TORONTO – Through the first half of February, the GTA’s temperatures may have been chilly but its real estate market certainly wasn’t – with a total of 3,120 transactions reflecting a 14.9 per cent year-over-year increase in sales activity.
The impressive total was revealed by the Toronto Real Estate Board (TREB)’s Mid-Month Resale Housing Figures report released February 18 – which examined the first two-week period of sales activity since Canada’s major mortgage lenders adjusted their prime rates downward in late January.
According to TREB President Paul Etherington, the favourable mortgage lending rates may have been a key factor behind many GTA residents braving the cold to buy and sell.
“While home prices are higher compared to this time last year, borrowing costs are lower,” Etherington said. “Home buyers are still finding affordable options to meet their housing needs.”
Townhouses experienced the strongest year-over-year boost in sales activity, showing increases of 23.4 per cent in the 416 area, and 27.1 per cent in the 905. Detached homes also experienced an increase in sales activity, especially in the core – where the number of transactions increased by 25.3 per cent year-over-year.
Tight competition over limited inventory – “especially where low-rise home types are concerned,” according to TREB Director of Market Analysis Jason Mercer – helped push Toronto’s average selling price to $602,1110 for the two-week period – representing a 10.3 per cent increase over the same period in 2014.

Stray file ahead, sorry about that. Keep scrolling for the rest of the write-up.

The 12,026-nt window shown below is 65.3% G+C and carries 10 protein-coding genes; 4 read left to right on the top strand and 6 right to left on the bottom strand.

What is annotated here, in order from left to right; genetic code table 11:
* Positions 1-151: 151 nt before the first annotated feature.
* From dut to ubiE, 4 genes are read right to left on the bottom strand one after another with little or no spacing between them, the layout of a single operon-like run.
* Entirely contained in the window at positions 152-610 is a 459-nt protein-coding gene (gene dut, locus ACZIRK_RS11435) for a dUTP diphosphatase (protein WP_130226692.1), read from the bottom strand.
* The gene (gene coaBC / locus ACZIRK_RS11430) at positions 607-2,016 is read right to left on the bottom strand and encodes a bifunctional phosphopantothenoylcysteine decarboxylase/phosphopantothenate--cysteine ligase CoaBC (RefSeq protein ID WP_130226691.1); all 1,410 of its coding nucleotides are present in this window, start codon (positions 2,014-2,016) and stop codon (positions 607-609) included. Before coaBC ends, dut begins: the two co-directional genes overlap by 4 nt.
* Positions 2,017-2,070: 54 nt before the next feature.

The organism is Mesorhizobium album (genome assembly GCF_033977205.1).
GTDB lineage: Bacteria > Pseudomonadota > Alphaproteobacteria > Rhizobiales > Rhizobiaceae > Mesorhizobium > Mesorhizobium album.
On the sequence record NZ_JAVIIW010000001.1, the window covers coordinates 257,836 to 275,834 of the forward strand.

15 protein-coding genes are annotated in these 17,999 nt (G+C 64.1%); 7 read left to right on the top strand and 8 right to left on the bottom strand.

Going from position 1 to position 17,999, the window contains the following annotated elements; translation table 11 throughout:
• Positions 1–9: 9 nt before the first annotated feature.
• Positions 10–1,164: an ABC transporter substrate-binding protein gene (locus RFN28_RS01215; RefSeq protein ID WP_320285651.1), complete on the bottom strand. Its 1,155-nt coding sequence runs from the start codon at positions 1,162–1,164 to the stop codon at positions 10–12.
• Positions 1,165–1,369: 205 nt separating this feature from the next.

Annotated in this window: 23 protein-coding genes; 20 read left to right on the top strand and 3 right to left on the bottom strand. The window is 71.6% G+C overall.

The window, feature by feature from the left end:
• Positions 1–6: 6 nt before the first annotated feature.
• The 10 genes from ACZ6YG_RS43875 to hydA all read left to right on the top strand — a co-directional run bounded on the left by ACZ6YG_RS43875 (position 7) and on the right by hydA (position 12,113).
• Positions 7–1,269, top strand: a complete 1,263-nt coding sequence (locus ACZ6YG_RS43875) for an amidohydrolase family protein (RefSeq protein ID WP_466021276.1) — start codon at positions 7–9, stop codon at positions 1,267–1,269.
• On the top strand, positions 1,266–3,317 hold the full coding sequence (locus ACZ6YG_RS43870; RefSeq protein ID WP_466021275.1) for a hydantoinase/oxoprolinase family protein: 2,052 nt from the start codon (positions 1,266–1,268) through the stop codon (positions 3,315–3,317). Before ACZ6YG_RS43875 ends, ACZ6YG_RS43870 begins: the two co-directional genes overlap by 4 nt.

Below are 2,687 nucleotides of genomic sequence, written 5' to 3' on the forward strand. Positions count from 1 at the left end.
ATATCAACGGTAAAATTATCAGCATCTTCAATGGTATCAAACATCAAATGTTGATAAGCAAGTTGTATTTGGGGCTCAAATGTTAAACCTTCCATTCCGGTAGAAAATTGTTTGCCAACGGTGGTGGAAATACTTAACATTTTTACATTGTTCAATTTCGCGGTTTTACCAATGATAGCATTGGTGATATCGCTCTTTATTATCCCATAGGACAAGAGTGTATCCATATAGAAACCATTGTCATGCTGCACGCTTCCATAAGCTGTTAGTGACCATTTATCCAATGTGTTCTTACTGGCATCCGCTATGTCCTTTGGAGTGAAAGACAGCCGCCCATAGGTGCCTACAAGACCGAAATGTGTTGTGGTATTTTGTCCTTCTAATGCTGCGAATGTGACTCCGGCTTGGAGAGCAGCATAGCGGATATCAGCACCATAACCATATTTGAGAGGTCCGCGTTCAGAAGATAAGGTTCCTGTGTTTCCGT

For those wondering how Toronto’s market stacks up on a national scale, the Canadian Real Estate Association (CREA) recently reported a national average selling price of $401,143, reflecting a year-over-year increase of just 3.1 per cent – the average’s smallest gain since April 2013.
“Comparing sales activity for January this year to sales one year earlier, there was a fairly even split between the number of markets where sales were up versus the number of markets where sales were down,” Gregory Klump, CREA’s Chief Economist, said in a statement.
“The decline in national sales largely reflects weakened activity in Calgary and Edmonton. If these two markets are removed from national totals, combined sales activity remained 1.9 per cent above year-ago levels.”